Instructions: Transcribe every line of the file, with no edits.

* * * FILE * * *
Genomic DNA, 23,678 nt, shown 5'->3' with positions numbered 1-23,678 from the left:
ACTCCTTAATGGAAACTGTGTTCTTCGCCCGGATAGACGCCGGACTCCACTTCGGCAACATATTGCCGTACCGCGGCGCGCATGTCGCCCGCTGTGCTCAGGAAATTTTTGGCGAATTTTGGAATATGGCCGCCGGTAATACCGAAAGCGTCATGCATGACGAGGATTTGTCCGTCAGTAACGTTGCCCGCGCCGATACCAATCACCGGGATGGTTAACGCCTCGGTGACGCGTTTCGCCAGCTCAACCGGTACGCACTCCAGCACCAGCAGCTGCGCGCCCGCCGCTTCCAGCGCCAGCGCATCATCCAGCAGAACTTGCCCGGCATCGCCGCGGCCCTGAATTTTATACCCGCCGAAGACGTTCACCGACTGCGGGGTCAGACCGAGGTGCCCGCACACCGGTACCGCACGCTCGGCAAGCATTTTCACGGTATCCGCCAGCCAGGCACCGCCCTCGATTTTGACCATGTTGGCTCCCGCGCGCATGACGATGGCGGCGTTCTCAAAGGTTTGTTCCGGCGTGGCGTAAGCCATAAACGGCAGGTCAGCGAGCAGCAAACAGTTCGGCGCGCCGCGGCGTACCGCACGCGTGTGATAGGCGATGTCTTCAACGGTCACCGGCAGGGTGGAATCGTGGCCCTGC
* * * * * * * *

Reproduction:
Genomic DNA, 23,678 nt, shown 5'->3' with positions numbered 1-23,678 from the left:
ACTCCTTAATGGAAACTGTGTTCTTCGCCCGGATAGACGCCGGACTCCACTTCGGCAACATATTGCCGTACCGCGGCGCGCATGTCGCCCGCTGTGCTCAGGAAATTTTTGGCGAATTTTGGAATATGGCCGCCGGTAATACCGAAAGCGTCATGCATGACGAGGATTTGTCCGTCAGTAACGTTGCCCGCGCCGATACCAATCACCGGGATGGTTAACGCCTCGGTGACGCGTTTCGCCAGCTCAACCGGTACGCACTCCAGCACCAGCAGCTGCGCGCCCGCCGCTTCCAGCGCCAGCGCATCATCCAGCAGAACTTGCCCGGCATCGCCGCGGCCCTGAATTTTATACCCGCCGAAGACGTTCACCGACTGCGGGGTCAGACCGAGGTGCCCGCACACCGGTACCGCACGCTCGGCAAGCATTTTCACGGTATCCGCCAGCCAGGCACCGCCCTCGATTTTGACCATGTTGGCTCCCGCGCGCATGACGATGGCGGCGTTCTCAAAGGTTTGTTCCGGCGTGGCGTAAGCCATAAACGGCAGGTCAGCGAGCAGCAAACAGTTCGGCGCGCCGCGGCGTACCGCACGCGTGTGATAGGCGATGTCTTCAACGGTCACCGGCAGGGTGGAATCGTGGCCCTGC